The More Than a Score Alternative for Primary Assessment

Assessment – what we stand for. A Summary

Assessment: the alternative

The Government remains committed to the present system, even though its flaws are widely recognised: it narrows the curriculum, demotivates learners, greatly adds to teacher workload, and in some cases has serious effects on pupils’ mental health.

Drawing from international experience and research findings, More Than a Score has produced its alternative – an alternative that shows how assessment can support learning, and underpin a high quality system of primary education, without the negative effects of present arrangements.

Kevin Courtney, General Secretary of the NUT:

“Our current system of primary assessment is in urgent need of reform. In summer 2016 nearly half the 11 year olds in the country were told they weren’t ready for secondary school. That wasn’t true – but it was deeply damaging. It’s a peculiarity of the English system that, despite the number of tests children face, none of them test how well the Government is doing at supporting learning. Testing random samples of pupils – random so the children won’t be crammed – will give a much truer picture of our education system.”

Madeleine Holt, Rescue Our Schools:

“It is easy to think that all countries put young children through high-stakes testing: they don’t. Parents need to know that England stands out for its punitive testing regime. Nor do the most successful education systems link scores with judging schools. More than a Score’s assessment alternatives rightly break the link between scores and accountability.”

David Reedy, United Kingdom Literacy Association:

“UKLA believes that the prime purpose of assessment should be to improve children’s learning. There is considerable evidence that the tests in Y2 and Y6 give a narrow and distorting view of progress in reading and writing and in what it means to be literate in the 21st Century. The changes advocated by More Than A Score would result in a more holistic approach to assessment across the curriculum, and provide a more valid assessment of pupils’ progress and achievement. UKLA strongly supports this campaign for a fundamental review of current primary school assessment in England and the UK.”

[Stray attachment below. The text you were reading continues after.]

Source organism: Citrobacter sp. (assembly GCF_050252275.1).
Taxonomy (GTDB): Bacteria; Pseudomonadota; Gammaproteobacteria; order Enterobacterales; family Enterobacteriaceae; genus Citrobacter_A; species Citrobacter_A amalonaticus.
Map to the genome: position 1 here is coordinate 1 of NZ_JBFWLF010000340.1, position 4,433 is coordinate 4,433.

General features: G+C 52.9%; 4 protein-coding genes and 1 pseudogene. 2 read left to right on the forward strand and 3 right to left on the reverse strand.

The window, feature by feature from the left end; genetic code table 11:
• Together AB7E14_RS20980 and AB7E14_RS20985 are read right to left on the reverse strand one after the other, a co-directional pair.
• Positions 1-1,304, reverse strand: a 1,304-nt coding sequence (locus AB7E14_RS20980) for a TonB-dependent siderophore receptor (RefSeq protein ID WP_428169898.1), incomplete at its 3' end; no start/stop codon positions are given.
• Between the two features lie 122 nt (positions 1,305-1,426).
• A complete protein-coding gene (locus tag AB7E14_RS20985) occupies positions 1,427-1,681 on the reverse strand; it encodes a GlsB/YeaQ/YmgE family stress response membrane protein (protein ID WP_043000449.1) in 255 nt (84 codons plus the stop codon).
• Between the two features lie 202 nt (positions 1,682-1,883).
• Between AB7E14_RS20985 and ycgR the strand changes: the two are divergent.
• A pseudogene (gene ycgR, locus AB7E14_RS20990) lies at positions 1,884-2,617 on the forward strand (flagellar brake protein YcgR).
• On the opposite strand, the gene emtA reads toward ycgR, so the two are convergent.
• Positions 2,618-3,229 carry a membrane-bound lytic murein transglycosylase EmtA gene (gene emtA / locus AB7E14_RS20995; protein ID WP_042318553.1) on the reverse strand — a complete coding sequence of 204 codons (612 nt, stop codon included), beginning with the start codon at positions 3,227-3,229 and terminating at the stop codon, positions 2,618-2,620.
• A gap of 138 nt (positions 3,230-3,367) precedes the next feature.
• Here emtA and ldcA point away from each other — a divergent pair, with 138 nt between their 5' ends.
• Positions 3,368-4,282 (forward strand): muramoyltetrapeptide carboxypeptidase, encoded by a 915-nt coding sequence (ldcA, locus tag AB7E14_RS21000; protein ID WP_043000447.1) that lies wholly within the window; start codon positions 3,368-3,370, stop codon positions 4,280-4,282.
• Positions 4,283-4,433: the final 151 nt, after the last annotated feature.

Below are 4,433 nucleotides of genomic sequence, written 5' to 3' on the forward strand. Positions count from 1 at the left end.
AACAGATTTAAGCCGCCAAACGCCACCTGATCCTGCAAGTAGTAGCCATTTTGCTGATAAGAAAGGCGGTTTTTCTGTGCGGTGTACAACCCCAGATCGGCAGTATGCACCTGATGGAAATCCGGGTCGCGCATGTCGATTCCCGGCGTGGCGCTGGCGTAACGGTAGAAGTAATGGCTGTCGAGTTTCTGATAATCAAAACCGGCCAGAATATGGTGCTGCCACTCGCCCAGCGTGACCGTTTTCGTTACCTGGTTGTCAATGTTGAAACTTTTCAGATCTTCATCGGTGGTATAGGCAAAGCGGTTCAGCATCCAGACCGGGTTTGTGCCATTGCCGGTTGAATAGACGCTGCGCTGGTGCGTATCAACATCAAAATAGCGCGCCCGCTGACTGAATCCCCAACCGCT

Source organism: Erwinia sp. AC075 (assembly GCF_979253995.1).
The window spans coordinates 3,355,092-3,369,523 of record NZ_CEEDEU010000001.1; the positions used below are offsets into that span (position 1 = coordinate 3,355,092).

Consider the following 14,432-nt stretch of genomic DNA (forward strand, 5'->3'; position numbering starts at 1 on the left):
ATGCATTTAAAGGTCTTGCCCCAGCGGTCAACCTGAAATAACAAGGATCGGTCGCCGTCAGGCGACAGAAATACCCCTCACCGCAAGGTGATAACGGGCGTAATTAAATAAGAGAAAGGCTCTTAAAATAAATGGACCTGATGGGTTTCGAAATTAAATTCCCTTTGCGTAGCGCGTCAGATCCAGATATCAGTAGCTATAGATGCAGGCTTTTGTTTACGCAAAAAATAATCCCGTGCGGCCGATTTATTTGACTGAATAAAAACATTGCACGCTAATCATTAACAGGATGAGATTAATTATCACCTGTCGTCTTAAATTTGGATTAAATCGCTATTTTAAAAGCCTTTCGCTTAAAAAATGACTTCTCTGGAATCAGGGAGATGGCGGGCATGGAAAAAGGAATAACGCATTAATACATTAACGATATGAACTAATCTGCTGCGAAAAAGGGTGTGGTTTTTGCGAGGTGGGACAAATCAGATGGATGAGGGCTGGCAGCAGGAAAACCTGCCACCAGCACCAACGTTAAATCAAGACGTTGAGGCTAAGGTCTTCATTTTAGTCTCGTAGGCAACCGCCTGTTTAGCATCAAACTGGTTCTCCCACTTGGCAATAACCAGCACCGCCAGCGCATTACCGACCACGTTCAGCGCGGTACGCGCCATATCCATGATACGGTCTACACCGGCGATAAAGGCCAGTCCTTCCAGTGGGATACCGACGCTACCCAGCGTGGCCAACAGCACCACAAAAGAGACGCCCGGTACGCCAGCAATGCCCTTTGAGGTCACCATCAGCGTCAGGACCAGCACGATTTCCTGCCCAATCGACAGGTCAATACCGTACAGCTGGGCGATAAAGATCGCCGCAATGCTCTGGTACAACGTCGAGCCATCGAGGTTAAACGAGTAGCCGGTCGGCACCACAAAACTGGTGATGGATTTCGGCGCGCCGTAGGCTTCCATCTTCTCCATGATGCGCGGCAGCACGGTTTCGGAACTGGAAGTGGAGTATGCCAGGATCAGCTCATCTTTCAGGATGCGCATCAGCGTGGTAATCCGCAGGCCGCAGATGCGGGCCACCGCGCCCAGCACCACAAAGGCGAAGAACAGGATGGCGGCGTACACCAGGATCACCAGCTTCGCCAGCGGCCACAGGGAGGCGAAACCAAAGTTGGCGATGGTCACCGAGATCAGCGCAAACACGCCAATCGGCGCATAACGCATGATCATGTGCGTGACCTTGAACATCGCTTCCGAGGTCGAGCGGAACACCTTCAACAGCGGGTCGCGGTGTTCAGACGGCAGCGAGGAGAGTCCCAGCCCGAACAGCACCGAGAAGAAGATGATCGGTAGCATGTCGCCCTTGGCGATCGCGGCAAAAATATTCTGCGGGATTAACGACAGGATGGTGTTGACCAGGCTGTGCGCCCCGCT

Alison Roy, Association of Child Psychotherapists:

“We want to see assessment which involves parents and teachers working and thinking together about how to achieve the best possible outcomes – an assessment which supports a broad curriculum, enabling children to find out what they are, or can be good at and allowing every child to gain a sense of achievement.”

“Experience, backed up by research, indicates that children who are happy and emotionally secure will be more resilient and much more likely to succeed academically. They will also be much less likely to exhibit challenging and antisocial behaviours, or drop out of the school system completely.”

“As child mental health specialists, we are supporting the MTAS campaign and we are joining with the many parents, teachers, researchers and specialists who are calling for this change.”

Nancy Stewart, TACTYC, Association for Professional Development in Early Years:

“Teachers’ constant assessment – noticing what children understand and can do as they observe and interact – is crucial to providing the best support for learning.  This is quite different from external imposed testing which measures a narrow range of items out of meaningful contexts.  Good gardeners provide young plants with attentive care and the best conditions for growth; they do not keep pulling them up to measure their roots.”



6 thoughts on “The More Than a Score Alternative for Primary Assessment

  1. Time to reflect : listen and change for the future. Trust professionally trained teachers to do their job. Let’s remember to value the whole child and give them the tools for their success. Self belief and confidence and most importantly let’s inject fun and creativity back into the curriculum. Britain after all excels in the arts.


  2. As an early years teacher and lead, I wholeheartedly agree that we are hot housing our children with a narrow curriculum, thereby ‘teaching to test’. As soon as children move into Y1 there is a focus on getting the children ‘ready’ for their SATs in Y2. In Y2 the focus is on practice papers. Recently, I have covered Y2 classes and the curriculum consisted of non-stop practice papers. No fun for the children and absolutely zero fun for me who can see the damage it does to the less able/younger children in the cohort. The time used on practice papers could be used to actually teach children!!! The children are effectively switched off from learning. They’ve gone from an early years curriculum that promotes independent learning and investigation to a severe vessel filling approach in the space of 18 months.


  3. I totally agree.
    The stress on staff is also unacceptable.
    as a manager in a failing, unsupportive LEA, the management team are under constant pressure with endless meeting. Many heads in the town have resigned or gone off long term sick. The whole system is like bullying in the workplace.
    At the bottom of the heap are the children who are just a number.
    It’s the government’s total distrust of the teaching profession that is the reason behind all this


  4. As a teacher with 23 years experience I am hugely concerned about the pressure of SATs on children. I addition the fact that age standardised scores are NEVER used shows a complete lack of understanding by the powers that be.


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